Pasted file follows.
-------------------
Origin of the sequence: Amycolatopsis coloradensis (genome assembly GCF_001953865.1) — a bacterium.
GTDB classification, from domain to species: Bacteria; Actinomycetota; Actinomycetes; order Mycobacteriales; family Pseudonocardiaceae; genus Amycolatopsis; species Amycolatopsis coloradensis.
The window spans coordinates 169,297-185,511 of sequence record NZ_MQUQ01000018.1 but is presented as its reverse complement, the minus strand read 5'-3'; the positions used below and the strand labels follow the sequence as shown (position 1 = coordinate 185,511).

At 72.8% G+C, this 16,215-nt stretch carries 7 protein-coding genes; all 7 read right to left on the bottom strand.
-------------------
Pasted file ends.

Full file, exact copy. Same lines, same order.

Origin of the sequence: Amycolatopsis coloradensis (genome assembly GCF_001953865.1) — a bacterium.
GTDB classification, from domain to species: Bacteria; Actinomycetota; Actinomycetes; order Mycobacteriales; family Pseudonocardiaceae; genus Amycolatopsis; species Amycolatopsis coloradensis.
The window spans coordinates 169,297-185,511 of sequence record NZ_MQUQ01000018.1 but is presented as its reverse complement, the minus strand read 5'-3'; the positions used below and the strand labels follow the sequence as shown (position 1 = coordinate 185,511).

At 72.8% G+C, this 16,215-nt stretch carries 7 protein-coding genes; all 7 read right to left on the bottom strand.